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Thread: J. Dillon, 11 years on a 27 footer, WOW!!!

  1. #771
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    Default Re: J. Dillon, 11 years on a 27 footer, WOW!!!

    Just keeps getting better Jack. Your cliff hangers are mounting. I can't wait to see the endings.

  2. #772
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    Default Re: J. Dillon, 11 years on a 27 footer, WOW!!!

    I continued on the road. Dogs started to appear. They looked lean, each a clone of the other. I rated a sustained glance. But their nose led them on looking for something to eat. All had the look of village pets not really owned by anyone, but there was one exception. This tyke appeared with his prized possession. It seemed like he was offering his pet to me. Both looked like they were made for each other.



    These two seemed made for each other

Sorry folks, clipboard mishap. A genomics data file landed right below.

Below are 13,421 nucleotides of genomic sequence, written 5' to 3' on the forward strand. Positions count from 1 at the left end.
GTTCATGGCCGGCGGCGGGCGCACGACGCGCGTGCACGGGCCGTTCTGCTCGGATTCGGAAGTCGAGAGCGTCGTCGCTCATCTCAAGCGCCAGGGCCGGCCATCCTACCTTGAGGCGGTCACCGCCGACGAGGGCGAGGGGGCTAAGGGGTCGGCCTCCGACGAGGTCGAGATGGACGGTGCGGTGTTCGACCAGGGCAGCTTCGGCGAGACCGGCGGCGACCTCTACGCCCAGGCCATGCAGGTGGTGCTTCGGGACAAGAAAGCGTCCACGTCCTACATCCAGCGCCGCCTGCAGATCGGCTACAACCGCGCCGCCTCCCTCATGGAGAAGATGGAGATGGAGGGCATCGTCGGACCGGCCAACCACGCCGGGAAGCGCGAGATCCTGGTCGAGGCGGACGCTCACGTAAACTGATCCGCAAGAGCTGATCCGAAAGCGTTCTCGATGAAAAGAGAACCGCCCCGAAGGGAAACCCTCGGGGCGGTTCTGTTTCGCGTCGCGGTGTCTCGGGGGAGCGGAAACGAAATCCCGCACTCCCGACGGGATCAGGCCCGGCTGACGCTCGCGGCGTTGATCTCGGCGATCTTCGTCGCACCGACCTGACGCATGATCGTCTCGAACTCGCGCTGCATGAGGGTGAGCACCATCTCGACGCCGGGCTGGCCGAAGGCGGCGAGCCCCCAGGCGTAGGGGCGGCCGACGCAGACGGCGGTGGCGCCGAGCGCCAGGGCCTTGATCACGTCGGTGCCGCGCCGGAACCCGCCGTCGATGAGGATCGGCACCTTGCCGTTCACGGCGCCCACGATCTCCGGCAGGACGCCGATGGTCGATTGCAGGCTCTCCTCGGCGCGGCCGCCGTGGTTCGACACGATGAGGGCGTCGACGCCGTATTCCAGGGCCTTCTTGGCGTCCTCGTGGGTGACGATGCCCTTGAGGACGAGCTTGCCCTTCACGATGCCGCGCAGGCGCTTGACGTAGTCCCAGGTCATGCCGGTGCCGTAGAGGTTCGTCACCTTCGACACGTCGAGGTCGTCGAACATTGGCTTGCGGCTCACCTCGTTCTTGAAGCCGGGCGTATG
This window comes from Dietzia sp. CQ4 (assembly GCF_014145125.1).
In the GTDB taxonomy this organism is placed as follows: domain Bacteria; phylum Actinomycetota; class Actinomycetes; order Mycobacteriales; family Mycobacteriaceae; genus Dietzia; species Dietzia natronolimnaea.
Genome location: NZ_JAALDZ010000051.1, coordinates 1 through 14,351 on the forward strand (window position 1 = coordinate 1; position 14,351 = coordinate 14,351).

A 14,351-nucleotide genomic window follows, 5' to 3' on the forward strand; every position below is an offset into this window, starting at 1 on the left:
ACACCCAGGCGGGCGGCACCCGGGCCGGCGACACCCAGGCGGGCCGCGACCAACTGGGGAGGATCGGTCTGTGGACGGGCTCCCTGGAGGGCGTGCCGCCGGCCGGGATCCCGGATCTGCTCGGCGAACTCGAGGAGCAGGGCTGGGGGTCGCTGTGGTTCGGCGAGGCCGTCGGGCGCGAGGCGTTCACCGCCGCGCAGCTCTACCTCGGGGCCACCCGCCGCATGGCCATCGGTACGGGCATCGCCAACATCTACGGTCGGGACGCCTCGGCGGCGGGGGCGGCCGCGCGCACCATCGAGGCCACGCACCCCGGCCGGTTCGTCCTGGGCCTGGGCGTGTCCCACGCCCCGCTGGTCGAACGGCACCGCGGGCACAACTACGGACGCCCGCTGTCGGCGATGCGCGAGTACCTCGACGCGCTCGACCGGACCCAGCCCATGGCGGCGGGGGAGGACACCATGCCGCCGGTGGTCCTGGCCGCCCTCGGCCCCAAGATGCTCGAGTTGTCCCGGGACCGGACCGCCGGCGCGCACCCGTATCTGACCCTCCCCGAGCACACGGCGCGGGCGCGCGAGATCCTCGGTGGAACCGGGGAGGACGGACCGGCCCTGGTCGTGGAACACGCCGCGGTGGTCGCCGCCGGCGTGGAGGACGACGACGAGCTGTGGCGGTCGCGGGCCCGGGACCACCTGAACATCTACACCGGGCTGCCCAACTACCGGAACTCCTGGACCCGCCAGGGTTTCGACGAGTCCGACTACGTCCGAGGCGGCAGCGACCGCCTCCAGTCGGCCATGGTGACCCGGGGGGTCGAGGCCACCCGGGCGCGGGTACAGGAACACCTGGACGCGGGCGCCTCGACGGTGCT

There was a commotion coming from the roadside, hidden by the denseness of the jungle. A squabble of some kind was ensuing. My ears perked to detect the origin and participants. Maybe birds of some kind but definitely also people. It reminded me of a cockfight, but not quite. A small path off road looked promising as my ears honed in. It looked worn, much like it would end in a illegal still. It reminded me of one I blundered into on the way south on the ICW. Fronds brushed across my face. They felt like sand paper as I moved in deeper. Voices stopped, but birds continued bickering. I had been detected. Gnats buzzed around my face. I swatted furiously but continued on. I could see nothing but green of various shades and a shaft of sunlight stabbing its way into the lushness. It looked like a spotlight illuminating a stage but this time there were gnats in the glare, swarming, waiting for me to get closer. I felt unwelcome. Was something crawling up my leg? I fingered my trusty Swiss Army knife folded in my pocket and wondered just how I could wield it if confronted by savages bent on boiling me alive. Would those dogs enjoy what was left over? Nonsense! Reality took over; these sorts of things donít happen any more in Tonga of 1993. Maybe on Tofua 1793, but not here. Yes! That was a cigarette smell in the air. Who was smoking? Teenagers away from parents? I heard the unmistakable sound of a bottle being popped and the escape of gas as an opener lifted the cap. That sounded inviting, not threatening. I took another step and found myself in a clearing with surprised faces gaping at me. One quick witted soul thrust a cold bottle in my hand, its foam still erupting from the mouth.